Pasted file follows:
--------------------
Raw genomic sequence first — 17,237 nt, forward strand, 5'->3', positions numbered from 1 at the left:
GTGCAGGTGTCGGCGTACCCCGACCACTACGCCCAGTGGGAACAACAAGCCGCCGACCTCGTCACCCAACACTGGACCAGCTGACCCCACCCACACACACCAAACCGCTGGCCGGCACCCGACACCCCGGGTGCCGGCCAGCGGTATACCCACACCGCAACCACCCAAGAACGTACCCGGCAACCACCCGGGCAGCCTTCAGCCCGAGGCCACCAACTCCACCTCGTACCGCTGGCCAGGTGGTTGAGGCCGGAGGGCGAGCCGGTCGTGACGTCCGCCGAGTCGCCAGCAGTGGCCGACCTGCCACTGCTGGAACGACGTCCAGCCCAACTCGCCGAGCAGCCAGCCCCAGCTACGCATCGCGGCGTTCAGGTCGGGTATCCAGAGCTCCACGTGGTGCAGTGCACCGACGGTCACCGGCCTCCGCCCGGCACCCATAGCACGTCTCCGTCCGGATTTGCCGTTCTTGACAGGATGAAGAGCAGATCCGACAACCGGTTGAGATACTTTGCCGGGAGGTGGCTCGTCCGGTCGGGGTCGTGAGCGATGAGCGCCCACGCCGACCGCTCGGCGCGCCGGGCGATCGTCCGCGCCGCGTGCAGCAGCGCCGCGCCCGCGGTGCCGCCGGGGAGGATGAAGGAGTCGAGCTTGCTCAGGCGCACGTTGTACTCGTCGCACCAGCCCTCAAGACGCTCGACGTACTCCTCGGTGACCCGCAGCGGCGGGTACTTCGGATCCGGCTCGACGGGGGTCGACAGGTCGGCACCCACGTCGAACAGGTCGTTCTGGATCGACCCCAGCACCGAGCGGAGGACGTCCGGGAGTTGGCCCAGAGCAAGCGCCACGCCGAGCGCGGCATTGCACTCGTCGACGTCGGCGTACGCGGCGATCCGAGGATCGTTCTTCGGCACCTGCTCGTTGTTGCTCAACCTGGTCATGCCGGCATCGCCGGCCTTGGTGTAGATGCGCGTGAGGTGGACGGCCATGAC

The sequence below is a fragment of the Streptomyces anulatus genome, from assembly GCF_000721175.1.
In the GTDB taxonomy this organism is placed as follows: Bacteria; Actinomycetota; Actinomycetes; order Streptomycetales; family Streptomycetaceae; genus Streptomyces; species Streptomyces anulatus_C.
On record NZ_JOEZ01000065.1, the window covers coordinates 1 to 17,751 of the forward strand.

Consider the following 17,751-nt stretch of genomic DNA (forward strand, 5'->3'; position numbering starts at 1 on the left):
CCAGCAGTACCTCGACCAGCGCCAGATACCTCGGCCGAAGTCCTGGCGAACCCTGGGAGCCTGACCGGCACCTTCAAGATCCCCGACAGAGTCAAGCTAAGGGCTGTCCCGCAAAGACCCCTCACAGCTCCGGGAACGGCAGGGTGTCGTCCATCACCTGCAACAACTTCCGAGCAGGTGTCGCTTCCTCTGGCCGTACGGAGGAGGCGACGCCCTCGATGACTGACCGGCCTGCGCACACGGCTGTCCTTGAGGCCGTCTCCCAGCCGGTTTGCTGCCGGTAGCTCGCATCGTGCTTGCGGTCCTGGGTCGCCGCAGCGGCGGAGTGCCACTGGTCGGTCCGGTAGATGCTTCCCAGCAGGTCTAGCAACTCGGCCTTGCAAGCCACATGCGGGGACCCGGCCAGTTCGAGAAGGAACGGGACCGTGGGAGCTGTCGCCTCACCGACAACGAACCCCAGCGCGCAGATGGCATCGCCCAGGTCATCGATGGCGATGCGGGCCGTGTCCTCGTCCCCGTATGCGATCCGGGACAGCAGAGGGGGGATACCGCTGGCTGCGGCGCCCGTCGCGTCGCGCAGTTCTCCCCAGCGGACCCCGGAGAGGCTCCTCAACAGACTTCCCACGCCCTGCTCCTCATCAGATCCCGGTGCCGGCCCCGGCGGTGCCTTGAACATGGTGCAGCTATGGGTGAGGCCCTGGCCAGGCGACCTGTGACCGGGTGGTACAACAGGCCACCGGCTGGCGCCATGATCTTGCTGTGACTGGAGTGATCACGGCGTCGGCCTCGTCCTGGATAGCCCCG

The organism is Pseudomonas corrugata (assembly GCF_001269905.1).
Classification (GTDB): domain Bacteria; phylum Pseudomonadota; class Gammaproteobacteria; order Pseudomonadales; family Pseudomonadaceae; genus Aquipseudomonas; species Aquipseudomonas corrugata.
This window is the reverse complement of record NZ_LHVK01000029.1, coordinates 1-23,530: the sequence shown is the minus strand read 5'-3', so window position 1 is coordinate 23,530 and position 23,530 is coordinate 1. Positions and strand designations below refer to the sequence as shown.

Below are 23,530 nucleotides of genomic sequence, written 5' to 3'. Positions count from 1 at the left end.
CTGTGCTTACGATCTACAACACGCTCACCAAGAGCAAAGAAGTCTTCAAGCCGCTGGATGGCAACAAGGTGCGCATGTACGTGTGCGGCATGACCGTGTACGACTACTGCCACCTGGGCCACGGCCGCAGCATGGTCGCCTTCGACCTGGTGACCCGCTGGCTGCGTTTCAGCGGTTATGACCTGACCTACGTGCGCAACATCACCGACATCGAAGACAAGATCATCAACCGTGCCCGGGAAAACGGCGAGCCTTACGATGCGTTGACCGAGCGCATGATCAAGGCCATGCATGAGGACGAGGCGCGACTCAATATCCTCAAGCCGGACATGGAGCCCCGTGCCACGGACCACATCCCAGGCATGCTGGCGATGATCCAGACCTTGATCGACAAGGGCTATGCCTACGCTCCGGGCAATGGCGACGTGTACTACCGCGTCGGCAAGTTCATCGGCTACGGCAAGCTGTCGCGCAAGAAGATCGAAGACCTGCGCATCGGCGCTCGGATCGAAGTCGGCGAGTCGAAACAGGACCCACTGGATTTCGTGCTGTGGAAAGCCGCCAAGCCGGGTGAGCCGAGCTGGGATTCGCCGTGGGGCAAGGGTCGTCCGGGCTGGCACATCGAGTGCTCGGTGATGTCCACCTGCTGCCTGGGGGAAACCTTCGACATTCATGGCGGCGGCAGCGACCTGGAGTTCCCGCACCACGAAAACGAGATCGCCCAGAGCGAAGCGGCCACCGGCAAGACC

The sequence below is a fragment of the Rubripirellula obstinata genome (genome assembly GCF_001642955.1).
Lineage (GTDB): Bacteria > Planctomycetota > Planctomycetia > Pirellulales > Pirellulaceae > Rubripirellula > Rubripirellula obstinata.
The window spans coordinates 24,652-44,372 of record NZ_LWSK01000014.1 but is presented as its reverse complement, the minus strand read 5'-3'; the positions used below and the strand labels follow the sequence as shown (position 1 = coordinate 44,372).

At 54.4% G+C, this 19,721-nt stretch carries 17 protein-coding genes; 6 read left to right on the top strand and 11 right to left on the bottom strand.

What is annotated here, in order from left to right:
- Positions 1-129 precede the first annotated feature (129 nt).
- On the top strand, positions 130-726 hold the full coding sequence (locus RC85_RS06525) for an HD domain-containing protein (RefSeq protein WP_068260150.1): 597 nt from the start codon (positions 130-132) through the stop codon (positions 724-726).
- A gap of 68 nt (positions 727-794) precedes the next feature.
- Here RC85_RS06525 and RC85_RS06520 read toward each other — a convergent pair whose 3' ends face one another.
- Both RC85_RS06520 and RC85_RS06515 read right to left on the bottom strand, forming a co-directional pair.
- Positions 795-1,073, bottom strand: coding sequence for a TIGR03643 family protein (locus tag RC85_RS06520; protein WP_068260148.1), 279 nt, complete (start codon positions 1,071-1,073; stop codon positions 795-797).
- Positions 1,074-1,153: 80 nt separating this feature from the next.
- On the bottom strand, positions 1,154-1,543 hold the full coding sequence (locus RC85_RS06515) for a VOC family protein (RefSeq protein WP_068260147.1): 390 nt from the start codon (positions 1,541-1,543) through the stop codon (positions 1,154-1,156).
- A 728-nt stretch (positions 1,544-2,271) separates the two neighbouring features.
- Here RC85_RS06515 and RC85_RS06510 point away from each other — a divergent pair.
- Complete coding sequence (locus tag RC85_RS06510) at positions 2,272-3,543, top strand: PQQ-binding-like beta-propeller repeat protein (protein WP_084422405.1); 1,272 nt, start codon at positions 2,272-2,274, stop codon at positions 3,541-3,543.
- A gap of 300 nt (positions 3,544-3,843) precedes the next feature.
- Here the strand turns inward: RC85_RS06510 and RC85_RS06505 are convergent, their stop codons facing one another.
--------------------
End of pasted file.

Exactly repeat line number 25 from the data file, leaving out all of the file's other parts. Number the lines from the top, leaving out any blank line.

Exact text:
- On the bottom strand, positions 1,154-1,543 hold the full coding sequence (locus RC85_RS06515) for a VOC family protein (RefSeq protein WP_068260147.1): 390 nt from the start codon (positions 1,541-1,543) through the stop codon (positions 1,154-1,156).